Articles Posted in US Supreme Court

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Helsinn makes a treatment for chemotherapy-induced nausea using the chemical palonosetron. While developing that product, Helsinn granted another company the right to market a 0.25 mg dose of palonosetron in the United States; that company was required to keep proprietary information confidential. Nearly two years later, in 2003, Helsinn filed a provisional patent application covering a 0.25 mg dose of palonosetron. Helsinn filed four patent applications that claimed priority to the 2003 date. Helsinn’s fourth application, filed in 2013 (the 219 patent), is covered by the Leahy-Smith America Invents Act (AIA). In 2011, Teva sought approval to market a generic 0.25 mg palonosetron product. Helsinn sued for infringement. Teva countered that the 219 patent was invalid under the “on sale” provision of the AIA, which precludes a person from obtaining a patent on an invention that was “in public use, on sale, or otherwise available to the public before the effective filing date of the claimed invention,” 35 U.S.C. 102(a)(1), arguing the 0.25 mg dose was “on sale” more than one year before Helsinn filed the 2003 application. The Federal Circuit held, and the Supreme Court unanimously agreed, that the sale was publicly disclosed, regardless of whether the details of the invention were publicly disclosed in the agreements. A commercial sale to a third party who is required to keep the invention confidential may place the invention “on sale” under section 102(a). The patent statute in force immediately before the AIA included an on-sale bar. Supreme Court and Federal Circuit precedent interpreting that provision indicated that a sale or offer of sale need not make an invention available to the public to constitute invalidating prior art. The Court applied the presumption that when Congress reenacted the “on sale” language in the AIA, it adopted earlier judicial constructions. View "Helsinn Healthcare S. A. v. Teva Pharmaceuticals USA, Inc." on Justia Law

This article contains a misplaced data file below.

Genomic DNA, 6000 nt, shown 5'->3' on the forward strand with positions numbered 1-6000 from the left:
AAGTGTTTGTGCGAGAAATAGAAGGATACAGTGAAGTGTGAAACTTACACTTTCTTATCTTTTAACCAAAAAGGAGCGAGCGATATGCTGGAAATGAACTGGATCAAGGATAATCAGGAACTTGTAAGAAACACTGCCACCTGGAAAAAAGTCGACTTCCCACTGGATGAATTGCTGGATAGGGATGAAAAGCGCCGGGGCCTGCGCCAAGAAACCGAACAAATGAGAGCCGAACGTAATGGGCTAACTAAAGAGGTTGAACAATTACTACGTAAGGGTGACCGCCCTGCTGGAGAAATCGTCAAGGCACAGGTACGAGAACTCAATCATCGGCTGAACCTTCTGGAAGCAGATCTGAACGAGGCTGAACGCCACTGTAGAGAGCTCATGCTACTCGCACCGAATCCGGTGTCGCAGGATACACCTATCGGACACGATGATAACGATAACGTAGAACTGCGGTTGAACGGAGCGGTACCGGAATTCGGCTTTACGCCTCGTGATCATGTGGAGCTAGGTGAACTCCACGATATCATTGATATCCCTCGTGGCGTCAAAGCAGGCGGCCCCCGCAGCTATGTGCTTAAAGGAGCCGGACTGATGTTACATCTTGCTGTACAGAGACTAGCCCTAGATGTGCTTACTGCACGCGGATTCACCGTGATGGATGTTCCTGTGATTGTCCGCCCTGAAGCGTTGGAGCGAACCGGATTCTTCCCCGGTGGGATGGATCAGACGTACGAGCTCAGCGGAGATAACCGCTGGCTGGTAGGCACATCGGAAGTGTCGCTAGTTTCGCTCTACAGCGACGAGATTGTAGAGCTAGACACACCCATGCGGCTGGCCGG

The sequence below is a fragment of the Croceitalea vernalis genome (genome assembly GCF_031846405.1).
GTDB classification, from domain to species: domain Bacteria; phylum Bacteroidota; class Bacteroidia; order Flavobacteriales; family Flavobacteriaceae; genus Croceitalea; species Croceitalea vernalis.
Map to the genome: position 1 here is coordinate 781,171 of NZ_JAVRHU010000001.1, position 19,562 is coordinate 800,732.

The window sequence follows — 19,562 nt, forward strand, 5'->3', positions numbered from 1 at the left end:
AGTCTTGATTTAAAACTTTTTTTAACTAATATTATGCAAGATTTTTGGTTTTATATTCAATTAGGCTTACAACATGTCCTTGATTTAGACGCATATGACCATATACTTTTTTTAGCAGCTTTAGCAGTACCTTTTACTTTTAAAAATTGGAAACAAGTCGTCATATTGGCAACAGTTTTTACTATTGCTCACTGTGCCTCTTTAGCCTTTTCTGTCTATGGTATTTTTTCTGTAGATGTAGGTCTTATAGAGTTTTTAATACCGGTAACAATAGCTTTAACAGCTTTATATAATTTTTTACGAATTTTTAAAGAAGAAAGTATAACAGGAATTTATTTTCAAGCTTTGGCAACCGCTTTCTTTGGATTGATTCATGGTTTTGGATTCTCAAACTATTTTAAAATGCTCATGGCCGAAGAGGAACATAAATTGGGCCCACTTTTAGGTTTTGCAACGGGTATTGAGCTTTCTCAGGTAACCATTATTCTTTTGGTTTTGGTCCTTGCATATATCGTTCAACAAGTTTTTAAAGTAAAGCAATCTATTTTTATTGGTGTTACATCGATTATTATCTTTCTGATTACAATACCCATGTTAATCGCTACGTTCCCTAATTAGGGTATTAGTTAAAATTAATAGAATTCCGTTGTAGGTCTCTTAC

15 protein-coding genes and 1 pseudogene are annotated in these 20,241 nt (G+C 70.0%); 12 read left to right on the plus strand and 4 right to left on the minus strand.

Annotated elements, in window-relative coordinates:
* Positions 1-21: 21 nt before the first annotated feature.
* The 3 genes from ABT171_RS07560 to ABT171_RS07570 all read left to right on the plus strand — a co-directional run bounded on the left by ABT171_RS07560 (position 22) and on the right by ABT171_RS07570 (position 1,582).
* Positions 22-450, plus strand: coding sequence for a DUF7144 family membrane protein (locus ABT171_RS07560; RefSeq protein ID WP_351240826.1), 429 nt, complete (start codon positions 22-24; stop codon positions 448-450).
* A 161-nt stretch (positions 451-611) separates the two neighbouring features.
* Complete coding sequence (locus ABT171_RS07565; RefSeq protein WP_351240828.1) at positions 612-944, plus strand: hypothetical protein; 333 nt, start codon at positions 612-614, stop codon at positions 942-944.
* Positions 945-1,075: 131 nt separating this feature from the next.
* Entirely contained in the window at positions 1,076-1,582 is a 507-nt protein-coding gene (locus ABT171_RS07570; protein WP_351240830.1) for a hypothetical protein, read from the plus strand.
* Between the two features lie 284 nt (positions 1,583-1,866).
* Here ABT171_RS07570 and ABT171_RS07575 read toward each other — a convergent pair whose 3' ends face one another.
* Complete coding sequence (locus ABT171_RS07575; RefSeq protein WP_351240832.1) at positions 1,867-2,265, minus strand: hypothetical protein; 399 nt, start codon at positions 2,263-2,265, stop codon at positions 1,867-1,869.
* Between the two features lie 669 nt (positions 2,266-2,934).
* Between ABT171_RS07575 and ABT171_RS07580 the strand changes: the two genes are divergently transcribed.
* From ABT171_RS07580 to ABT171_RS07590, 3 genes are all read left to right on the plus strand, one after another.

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The Biologics Price Competition and Innovation Act, concerning FDA approval of a drug that is biosimilar to an already-licensed biological “reference product,” 42 U.S.C. 262(k), treats submission of a biosimilar application as an “artificial” patent infringement. An applicant must provide its biosimilar application and manufacturing information to the reference product’s sponsor. The parties collaborate to identify patents for immediate litigation. Second phase litigation is triggered when the applicant gives the sponsor notice at least 180 days before commercially marketing the biosimilar. Amgen claims patents on methods of manufacturing and using filgrastim. Sandoz sought FDA approval to market a biosimilar, Zarxio, and notified Amgen that it had submitted an application, that it intended to market Zarxio immediately upon receiving FDA approval, and that it did not intend to provide application and manufacturing information. Amgen sued for patent infringement and asserted that Sandoz engaged in “unlawful” conduct under California law by failure to provide its application and manufacturing information and by notification of commercial marketing before obtaining FDA licensure. The FDA licensed Zarxio. Sandoz provided Amgen another notice of commercial marketing. The Supreme Court unanimously held that section 262(l)(2)(A) is not enforceable by injunction under federal law, but the Federal Circuit should determine whether a state-law injunction is available. Submitting an application constitutes artificial infringement; failing to disclose the application and manufacturing information does not. Section 262(l)(9)(C) provides a remedy for failure to turn over the application and manufacturing information, authorizing the sponsor, but not the applicant, to bring an immediate declaratory-judgment action, thus vesting in the sponsor the control that the applicant would otherwise have exercised over the scope and timing of the patent litigation. An applicant may provide notice under section 262(l)(8)(A) before obtaining FDA licensure. View "Sandoz Inc. v. Amgen Inc." on Justia Law